In “Trigger Bang,” Allen sums up the comparison between her past and present selves when she playfully sings: “When I was young I was blameless / When I grew up, nothing changed much / Anything went, I was famous.”

Although this song is full of clever lines, the feature doesn’t seem to flow into the rest of the track very well. British rapper Giggs opens the song and while his part is far from insufferable, his verses are forgettable and seem out of place, since Allen never had features in previous albums.

Including the Giggs track, there are three songs with features on “No Shame,” with only one really adding something to the track. In “Your Choice” Nigerian Afro-fusion singer-songwriter Burna Boy complements Allen with his rhythmic rapping flowing beautifully next to Allen’s sharp vocals.

However, none of the collaborations on “No Shame” compare to when English DJ Mark Ronson remixed “Smile” in 2011, but on the other hand, that’s a tough act to follow.

“No Shame” takes listeners through Allen’s emotional reflections during a tumultuous time in her life with inspired lyrics; however, for the most part the instrumentals are electronic-inspired and boring. It feels like as a pop artist Allen is trying to stay trendy, but it fails because her voice is the best it’s ever been and the electronic beats can be obstructive.

Certain tracks like “Three” and “Apples” are special in that they divert from the cliched instrumental pattern. Instead, they showcase piano and violin, which made the album more diverse from the uniform instrumentals on the album.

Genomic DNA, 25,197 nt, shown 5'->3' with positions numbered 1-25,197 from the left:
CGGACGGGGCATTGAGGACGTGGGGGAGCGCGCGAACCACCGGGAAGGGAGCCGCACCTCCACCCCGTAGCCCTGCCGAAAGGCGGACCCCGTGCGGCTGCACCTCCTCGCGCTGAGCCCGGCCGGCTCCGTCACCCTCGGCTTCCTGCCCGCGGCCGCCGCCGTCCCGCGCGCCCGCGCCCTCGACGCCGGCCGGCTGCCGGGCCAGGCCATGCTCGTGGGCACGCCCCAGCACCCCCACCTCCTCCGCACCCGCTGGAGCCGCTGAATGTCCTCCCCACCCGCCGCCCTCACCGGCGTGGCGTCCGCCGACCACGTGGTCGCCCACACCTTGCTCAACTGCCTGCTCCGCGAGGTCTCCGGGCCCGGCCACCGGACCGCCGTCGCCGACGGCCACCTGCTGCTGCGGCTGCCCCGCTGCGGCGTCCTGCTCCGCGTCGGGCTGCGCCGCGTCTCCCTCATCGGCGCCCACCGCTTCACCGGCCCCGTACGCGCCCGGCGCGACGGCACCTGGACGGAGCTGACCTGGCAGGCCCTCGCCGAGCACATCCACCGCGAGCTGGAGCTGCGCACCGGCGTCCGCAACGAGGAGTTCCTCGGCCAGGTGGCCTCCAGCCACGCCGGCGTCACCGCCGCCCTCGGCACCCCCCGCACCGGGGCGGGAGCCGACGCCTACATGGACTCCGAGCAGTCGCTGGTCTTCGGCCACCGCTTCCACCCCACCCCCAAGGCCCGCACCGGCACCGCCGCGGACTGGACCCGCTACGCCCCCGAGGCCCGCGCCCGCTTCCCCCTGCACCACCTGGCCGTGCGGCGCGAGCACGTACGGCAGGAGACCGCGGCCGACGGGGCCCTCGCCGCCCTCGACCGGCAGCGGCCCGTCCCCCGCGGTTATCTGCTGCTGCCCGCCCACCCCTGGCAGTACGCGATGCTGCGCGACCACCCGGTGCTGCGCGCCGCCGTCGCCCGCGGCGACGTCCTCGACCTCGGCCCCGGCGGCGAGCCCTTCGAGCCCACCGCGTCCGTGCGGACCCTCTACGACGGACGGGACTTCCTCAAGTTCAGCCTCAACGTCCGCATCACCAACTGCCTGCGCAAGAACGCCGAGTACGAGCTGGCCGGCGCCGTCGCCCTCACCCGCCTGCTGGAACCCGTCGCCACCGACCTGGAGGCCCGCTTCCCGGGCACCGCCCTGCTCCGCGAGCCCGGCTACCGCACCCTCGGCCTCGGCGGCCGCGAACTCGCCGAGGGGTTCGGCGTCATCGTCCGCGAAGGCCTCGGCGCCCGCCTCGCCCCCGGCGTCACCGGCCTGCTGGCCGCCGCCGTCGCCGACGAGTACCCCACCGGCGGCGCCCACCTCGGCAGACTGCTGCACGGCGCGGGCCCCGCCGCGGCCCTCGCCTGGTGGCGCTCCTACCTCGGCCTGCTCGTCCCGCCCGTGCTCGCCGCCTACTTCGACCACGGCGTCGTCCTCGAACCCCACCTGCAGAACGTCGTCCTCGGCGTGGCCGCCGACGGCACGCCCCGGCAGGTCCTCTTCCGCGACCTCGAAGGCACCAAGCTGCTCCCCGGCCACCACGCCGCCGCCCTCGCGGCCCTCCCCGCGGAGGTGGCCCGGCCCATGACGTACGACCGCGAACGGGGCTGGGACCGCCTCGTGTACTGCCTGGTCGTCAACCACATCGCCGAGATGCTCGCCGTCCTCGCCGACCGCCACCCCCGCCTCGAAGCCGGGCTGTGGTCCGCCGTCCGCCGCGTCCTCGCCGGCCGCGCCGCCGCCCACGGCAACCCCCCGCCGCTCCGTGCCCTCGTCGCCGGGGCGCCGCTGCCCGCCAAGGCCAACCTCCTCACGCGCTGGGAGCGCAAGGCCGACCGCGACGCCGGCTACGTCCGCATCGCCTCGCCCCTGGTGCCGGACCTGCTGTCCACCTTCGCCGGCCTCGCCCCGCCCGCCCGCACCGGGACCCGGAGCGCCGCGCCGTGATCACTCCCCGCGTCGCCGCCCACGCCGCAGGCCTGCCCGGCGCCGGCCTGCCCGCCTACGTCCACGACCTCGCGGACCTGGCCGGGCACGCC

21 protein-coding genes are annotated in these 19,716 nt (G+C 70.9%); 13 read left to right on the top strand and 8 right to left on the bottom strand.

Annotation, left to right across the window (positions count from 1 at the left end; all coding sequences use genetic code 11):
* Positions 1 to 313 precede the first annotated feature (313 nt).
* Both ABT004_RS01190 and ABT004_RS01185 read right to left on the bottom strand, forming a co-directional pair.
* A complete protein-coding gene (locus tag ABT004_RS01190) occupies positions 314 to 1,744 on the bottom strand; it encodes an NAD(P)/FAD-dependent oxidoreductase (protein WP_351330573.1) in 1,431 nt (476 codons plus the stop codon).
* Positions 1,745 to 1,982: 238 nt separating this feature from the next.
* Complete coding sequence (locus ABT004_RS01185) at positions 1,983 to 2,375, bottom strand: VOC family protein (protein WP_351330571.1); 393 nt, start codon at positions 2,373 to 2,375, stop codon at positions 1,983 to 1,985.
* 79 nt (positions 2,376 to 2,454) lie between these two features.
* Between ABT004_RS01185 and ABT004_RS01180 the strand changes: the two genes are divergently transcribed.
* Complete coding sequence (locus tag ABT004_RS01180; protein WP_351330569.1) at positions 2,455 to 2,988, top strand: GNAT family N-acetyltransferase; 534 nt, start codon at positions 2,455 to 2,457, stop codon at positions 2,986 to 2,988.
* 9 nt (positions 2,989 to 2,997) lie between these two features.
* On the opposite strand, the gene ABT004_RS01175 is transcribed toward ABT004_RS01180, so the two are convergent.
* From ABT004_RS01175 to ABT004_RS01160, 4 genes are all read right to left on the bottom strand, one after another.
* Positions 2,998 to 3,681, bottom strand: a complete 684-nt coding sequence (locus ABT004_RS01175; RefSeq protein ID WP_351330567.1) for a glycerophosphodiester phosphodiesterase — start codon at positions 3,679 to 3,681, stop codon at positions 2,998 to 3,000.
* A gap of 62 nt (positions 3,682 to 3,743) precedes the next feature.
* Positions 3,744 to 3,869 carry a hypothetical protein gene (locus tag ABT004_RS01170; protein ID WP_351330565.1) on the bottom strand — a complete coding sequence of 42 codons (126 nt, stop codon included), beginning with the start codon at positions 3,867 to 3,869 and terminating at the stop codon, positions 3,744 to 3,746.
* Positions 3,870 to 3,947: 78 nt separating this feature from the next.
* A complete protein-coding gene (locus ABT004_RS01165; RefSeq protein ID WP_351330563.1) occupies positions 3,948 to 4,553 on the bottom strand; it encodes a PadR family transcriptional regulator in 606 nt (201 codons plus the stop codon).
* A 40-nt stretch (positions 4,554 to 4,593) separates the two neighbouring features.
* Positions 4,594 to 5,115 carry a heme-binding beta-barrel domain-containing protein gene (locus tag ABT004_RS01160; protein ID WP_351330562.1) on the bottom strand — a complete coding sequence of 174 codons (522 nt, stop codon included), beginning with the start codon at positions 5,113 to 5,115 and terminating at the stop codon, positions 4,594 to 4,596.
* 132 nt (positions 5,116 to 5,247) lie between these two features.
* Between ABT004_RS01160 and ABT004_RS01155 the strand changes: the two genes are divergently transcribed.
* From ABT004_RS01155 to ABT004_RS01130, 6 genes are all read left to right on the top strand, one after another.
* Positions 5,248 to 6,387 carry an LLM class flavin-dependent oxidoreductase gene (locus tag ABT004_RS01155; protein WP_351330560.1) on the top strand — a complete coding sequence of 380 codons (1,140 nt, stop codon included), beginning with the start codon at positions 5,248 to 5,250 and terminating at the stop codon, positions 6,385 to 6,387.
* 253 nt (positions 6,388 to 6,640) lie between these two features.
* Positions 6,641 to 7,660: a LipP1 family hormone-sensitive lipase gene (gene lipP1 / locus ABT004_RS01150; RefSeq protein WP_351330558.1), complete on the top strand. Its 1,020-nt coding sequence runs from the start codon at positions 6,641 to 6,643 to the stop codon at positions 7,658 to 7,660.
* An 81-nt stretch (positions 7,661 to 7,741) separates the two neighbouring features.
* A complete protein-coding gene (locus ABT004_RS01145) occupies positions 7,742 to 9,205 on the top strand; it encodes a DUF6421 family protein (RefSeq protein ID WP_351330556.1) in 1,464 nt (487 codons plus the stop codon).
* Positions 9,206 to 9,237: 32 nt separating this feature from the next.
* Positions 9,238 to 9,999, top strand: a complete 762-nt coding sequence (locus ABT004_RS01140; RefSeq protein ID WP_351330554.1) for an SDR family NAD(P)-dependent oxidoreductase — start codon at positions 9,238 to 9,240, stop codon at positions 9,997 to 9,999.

However, tracks seem to run together because the instrumentals are not very captivating — the album could have been shorter because only one song with a feature stands out — and because of similar themes and sounds. “No Shame” would have been stronger without the clutter.

Even though Allen maintains her signature playful tone to a degree, “No Shame” is her grimmest release yet. When she coos “Baby I lost my mind” on the fifth track, it is evident that Allen has found her strength, not only in her music, but also within herself. She is reflective and honest with the audience, making some of the tracks on the album seem relatable to anyone looking for closure, feeling betrayed or understanding what it feels like to be “looking at my phone all night.”

I grew up listening to Allen’s first two studio albums, the 2006 release “Alright, Still” and the 2009 release “It’s Not Me, It’s You.”

Allen’s playful, sassy lyrics and upbeat instrumentals got me through numerous break-ups over the years; her ability to make light of situations inspired me. Tracks such as “LND” and “Not Fair” still make me laugh because of the ways she poked fun at men, popular culture and even herself.

Allen’s lyrics have always highlighted a positive approach to life for me, even when she got at the darker parts.

Overall, “No Shame” marks a new independence for the 33-year-old artist with her striking a balance between the feeling of being lost and a new artist direction.

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Sarah Penix

Ohio University
Journalism, news and information